Spring has Sprung

April is finally here, and we are ready to welcome spring with open arms. Winter has been a wonderful time for warm meals and introspection, but now we are ready for warm weather, fresh produce and new life. As the days get longer, we can’t think of a better way to enjoy the sunlight than with friends and family over a delicious meal. So grab your loved ones, pack a meal and plan for a lovely afternoon outdoors.

In the busy pace of modern life, it can be easy to get tangled in the stress and schedule of work, family and caring for a home. Sometimes we forget to stop and enjoy the moments with the ones we love. Food can be a great way to get us out of our heads and into the present moment. After all, everyone has to eat. Why not slow down and enjoy the moment?

At Zojirushi, we know how busy you are. We work hard to make your time in the kitchen as effortless and efficient as possible so you can spend more time where it counts – at the table. If you only get one or two moments to slow down each day, please, spend those moments with the ones you love. And remember a home-cooked meal can be just as easy as a store-bought one. The only difference is, the one you make at home will feed you more than ever imagined, because that’s where the love is.

Fermentation, an old practice finds new life

One of the biggest food trends of 2013 has been fermentation. People everywhere from Portland, Oregon to New York City are making, gifting and trading jars of everything from live kefir cultures to sauerkraut to kimchi. Publications for foodies and health-foodies alike are declaring fermented foods both healthy and delicious. And we, at Zojirushi, agree.

While fermentation has been around longer than human beings themselves, many in the US are rediscovering the age-old practice and breathing new life into it. The slow process can be a great way to step out of modern life and into a simpler era where people lived in harmony with the cycles of nature.

Fermentation literally means the chemical breakdown of a substance by yeast, bacteria or other microorganisms. It is the process that has brought us beer, wine, cheese and pickles. It actually starts the digestion process before we do, making nutrients more accessible to the human body.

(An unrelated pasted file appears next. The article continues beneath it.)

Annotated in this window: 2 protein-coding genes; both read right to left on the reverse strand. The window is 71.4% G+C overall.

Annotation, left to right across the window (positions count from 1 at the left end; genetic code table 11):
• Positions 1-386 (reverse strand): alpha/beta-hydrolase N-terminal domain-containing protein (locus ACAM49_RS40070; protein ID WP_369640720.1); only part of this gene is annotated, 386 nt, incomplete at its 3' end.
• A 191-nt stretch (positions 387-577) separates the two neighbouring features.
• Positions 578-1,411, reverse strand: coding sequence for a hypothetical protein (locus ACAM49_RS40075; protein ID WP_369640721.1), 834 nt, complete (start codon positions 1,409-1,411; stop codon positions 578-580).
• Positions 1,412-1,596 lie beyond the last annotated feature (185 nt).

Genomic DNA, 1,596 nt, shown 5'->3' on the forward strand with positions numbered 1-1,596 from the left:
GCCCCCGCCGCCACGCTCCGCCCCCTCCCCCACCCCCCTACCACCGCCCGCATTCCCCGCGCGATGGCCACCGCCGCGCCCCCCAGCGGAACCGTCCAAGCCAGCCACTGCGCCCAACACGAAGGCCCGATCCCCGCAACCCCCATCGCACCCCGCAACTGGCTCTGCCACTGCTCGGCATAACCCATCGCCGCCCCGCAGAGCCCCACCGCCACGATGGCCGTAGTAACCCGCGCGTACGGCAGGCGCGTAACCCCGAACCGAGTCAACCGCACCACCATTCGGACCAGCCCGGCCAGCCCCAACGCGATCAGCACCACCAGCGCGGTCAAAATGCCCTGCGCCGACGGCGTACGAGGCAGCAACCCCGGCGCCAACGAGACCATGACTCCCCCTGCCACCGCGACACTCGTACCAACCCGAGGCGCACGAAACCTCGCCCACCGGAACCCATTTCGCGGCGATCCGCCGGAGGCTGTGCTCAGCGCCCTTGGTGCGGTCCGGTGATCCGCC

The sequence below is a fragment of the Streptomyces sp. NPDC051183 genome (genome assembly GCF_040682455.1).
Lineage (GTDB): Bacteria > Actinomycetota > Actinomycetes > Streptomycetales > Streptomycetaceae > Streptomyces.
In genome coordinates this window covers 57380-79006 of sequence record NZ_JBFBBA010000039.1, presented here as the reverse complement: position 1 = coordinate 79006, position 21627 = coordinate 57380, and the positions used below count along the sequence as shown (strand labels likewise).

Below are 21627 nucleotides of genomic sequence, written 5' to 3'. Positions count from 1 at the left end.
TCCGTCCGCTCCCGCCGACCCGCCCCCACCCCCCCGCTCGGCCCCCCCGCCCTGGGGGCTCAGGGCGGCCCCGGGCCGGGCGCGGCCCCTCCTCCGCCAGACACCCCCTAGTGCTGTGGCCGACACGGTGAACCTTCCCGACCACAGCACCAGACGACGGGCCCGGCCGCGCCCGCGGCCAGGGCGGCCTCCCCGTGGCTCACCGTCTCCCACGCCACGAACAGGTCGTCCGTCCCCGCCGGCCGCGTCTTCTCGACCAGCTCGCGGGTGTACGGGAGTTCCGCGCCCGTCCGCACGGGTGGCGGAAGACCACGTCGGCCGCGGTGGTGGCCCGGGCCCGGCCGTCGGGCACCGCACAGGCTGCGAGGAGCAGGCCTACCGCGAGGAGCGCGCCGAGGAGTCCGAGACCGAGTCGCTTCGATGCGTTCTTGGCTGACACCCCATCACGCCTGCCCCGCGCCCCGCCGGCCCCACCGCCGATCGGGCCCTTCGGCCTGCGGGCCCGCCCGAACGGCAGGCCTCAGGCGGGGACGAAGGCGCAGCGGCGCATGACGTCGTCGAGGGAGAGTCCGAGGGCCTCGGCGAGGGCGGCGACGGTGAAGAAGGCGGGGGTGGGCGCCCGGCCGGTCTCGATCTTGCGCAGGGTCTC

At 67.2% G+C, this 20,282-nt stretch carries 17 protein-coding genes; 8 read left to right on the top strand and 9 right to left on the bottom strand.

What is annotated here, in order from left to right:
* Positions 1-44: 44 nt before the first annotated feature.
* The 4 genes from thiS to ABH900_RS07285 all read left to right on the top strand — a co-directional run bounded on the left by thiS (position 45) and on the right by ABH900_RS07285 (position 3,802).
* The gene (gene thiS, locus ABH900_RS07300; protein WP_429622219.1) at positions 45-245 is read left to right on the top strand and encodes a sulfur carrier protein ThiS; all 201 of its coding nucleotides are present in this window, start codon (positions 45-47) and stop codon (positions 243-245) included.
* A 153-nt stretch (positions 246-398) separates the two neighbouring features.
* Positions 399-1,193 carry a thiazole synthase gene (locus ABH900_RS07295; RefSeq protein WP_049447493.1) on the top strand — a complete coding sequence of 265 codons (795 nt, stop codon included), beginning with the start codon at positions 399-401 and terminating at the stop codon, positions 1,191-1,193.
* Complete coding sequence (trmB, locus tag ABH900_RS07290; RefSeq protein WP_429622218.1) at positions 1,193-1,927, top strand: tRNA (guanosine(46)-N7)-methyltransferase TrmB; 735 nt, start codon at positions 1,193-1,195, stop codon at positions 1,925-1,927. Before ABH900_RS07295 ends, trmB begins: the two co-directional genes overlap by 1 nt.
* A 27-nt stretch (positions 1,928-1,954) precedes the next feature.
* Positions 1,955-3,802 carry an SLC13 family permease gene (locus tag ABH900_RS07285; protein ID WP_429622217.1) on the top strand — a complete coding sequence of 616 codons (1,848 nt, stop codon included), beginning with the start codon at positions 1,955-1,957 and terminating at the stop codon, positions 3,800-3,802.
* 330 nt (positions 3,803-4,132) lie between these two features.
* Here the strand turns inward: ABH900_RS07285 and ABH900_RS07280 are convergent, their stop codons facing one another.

Japan has a long history of fermenting foods that dates back to many centuries. In fact, most Japanese staples are in some way fermented and are full of living bacteria: miso, shoyu, sake, katsuobushi and tsukemono. And, many Japanese homes have a jar or pot of something pickling in the cupboard. Umeboshi or salted plums as well as nukazuke or fermented rice bran pickles are two simple forms of pickles that are easy to make at home and commonly found throughout Japan. You will find that the flavors vary slightly from region to region as each prefecture has its own style, making every pickle you taste unique in flavor profile much like a fine wine.

The process is so simple, even you can do it right at home. Homemade pickles make a great side dish to any meal, a unique gift, plus they’re great for your health. You can find many easy recipes and tutorials online, and put a personal stamp on your creation. We look forward to seeing what you make, and hearing all about the magic you create in the process. Happy pickling!

Japanese Tea Ceremony – Sado (茶道)

Having a history that dates back to centuries, Sado holds a long tradition that has evolved over time to an exquisite customary event it is today. It is an elegant display of aesthetic and social excellence as well as an art of performance involving preparation and serving of matcha, the Japanese green tea.

The concept of Japanese aesthetics is found in the definition of Wabi-Sabi, an idea of the most austere form of finding acceptance in imperfection; a belief derived from the Buddhist teaching. The characteristics of wabi-sabi include finding beauty in simplicity and harmony, a balance that is achieved and enhanced with practice of sado.

There are a few essential steps to properly preparing tea at a Japanese Tea Ceremony. Prior to meeting the host, the guests purify themselves by washing their hands and mouth at a stone basin, then they are called to a small room where the host greets each guest with a silent bow. Depending on the formality of the event, guests are served wagashi, a sweet traditional snack, or chaji, a full course meal, with tea.

The preparation of tea begins by gracefully cleaning the utensils-including chawan, the tea bowl, chasen, the whisk, and chashaku, the tea scoop. The host offers the prepared tea to the guest. Each guest takes a sip and wipes the rim of the chawan before offering it to the next guest. Upon receiving the chawan, bows are exchanged and the chawan is raised as a gesture of respect to the host. When the chawan is returned to the host, the host then cleans the utensils and exits the room, completing the ceremony.

The art of sado is so important to Japanese culture that it once was commonly taught in schools. Today, there are classes and clubs dedicated to learning and mastering sado.

Product of the Month: VE® Hybrid Water Boiler & Warmer CV-DYC40

This month we would like to feature one of our most advanced water boilers, the VE® Hybrid Water Boiler & Warmer CY-DYC40. Unlike our other water boilers, this model comes with a battery operated, cordless dispensing system for extra portability. Also, the vacuum-electric hybrid keep warm system keeps water warm non-electronically, providing energy efficiency. The micro computerized temperature control system comes with 3 temperature settings for various uses like making cup noodles, blanching vegetables and steeping various types of teas. All, simply so that you can enjoy hot water whenever and wherever you want!